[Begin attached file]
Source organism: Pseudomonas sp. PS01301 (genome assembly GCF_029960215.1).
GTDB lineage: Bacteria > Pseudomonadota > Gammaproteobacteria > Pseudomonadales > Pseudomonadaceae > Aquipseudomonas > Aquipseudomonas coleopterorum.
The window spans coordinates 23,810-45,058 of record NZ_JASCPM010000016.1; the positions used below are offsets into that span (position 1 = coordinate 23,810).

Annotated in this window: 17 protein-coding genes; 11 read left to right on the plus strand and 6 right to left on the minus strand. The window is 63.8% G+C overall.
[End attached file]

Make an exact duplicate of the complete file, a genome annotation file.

Source organism: Pseudomonas sp. PS01301 (genome assembly GCF_029960215.1).
GTDB lineage: Bacteria > Pseudomonadota > Gammaproteobacteria > Pseudomonadales > Pseudomonadaceae > Aquipseudomonas > Aquipseudomonas coleopterorum.
The window spans coordinates 23,810-45,058 of record NZ_JASCPM010000016.1; the positions used below are offsets into that span (position 1 = coordinate 23,810).

Annotated in this window: 17 protein-coding genes; 11 read left to right on the plus strand and 6 right to left on the minus strand. The window is 63.8% G+C overall.